Warrior. Statesmen. Epicure. Stud.

Since [the American Revolution], genealogists have been pondering the possibilities had President Washington been a bit more power-hungry. As early as 1908, newspapers published accounts of history buffs who worked their way through the Washington family tree using rules of succession to determine the rightful heir to the theoretical American throne. [...]

[Ancestry.com's Megan Smolenyak] concluded that leadership would have passed not to men named Abraham or Teddy but to those named Lee, Felix or Frank. "We would have had a King named Spot, how cool is that?" Smolenyak muses of the son who would've fallen between King Bushrod, the first, and Bushrod II.

—Newsweek.com, The Man Who Would Be King, 08 Oct 2008

History knows Preston Treacher Knoist as the last Knoist Brother. The Knoists hunted for themselves the first rabbit they learned to make vanish. The lame Knoists chased it. The blind ones caught it. A naked one put it in his pocket.

After delighting audiences to sold-out shows for over a generation, the Knoist Brothers Circus folded in the final days of the American Civil War. The other two Knoists, the strong man, and a plumber were killed by Hermes, The World's Mightiest Snail. Survivors did not ask for their money back.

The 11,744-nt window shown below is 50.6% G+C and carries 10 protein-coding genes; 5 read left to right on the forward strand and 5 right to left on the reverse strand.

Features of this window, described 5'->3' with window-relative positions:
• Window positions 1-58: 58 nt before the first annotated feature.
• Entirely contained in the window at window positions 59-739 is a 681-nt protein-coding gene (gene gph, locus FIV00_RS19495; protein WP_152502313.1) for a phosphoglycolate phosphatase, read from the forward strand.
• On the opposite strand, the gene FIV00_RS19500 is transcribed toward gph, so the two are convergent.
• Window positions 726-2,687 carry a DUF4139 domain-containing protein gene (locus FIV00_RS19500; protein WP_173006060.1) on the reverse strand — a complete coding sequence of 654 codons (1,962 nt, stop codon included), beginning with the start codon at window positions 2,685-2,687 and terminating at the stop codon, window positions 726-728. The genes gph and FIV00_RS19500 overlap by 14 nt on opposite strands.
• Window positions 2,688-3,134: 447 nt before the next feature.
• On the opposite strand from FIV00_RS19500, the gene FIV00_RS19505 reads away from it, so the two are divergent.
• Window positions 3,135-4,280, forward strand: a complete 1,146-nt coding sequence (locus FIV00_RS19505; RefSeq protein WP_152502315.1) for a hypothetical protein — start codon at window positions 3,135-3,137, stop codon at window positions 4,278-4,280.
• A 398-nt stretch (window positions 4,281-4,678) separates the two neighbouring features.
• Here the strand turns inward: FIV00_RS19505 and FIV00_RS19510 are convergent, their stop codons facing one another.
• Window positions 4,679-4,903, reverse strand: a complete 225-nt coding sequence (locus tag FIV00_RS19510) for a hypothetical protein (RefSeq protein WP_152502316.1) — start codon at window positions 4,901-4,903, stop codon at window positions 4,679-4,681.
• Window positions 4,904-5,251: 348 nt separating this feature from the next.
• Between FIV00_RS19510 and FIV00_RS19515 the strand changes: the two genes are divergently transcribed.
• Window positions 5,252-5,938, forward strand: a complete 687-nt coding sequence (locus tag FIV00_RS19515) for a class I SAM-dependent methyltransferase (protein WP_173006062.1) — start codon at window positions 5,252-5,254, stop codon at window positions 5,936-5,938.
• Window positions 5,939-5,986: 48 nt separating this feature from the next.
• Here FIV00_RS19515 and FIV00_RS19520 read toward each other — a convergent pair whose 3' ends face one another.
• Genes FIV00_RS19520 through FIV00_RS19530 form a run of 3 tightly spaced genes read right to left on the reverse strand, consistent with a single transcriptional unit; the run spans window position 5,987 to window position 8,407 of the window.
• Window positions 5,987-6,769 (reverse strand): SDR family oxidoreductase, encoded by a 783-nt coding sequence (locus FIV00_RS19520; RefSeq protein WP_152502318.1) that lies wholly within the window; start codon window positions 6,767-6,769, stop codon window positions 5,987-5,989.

In 1913, Preston T. Knoist was found clenched to an inactive boiler of the abandoned Chicago Liberty Paints factory, penniless and dead. Many scientific and cultural movements that lived and died in the 20th Century were named with words and phrases coined in the fevered scribblings he left behind, such as pasteurization, communism, and Howard Cosell.


Our story is about a boy with no friends who talks like what he says is always new and of interest to you, no matter how strange or boring. He finds a runaway circus dog, which then wins a radio call-in quiz to be King of the World. As pilgrims to a larger world, our protagonists must learn to survive the antics and infamy to ensue.